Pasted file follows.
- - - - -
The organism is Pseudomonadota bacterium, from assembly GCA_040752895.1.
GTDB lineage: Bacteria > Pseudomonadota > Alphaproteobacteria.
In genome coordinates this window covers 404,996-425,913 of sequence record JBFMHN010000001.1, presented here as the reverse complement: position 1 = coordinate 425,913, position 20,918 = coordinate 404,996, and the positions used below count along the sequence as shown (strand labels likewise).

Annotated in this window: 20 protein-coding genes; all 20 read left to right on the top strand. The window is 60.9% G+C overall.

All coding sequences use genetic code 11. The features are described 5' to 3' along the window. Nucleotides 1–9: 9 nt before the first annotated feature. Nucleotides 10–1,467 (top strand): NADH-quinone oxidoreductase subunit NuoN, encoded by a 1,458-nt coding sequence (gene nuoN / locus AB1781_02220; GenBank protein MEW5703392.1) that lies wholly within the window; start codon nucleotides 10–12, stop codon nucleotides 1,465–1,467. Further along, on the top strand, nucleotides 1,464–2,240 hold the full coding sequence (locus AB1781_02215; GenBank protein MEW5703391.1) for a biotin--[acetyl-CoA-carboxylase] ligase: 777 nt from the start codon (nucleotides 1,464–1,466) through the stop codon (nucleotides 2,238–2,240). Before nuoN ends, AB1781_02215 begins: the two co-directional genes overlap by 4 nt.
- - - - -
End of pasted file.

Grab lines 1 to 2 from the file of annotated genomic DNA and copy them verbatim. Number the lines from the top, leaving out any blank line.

The organism is Pseudomonadota bacterium, from assembly GCA_040752895.1.
GTDB lineage: Bacteria > Pseudomonadota > Alphaproteobacteria.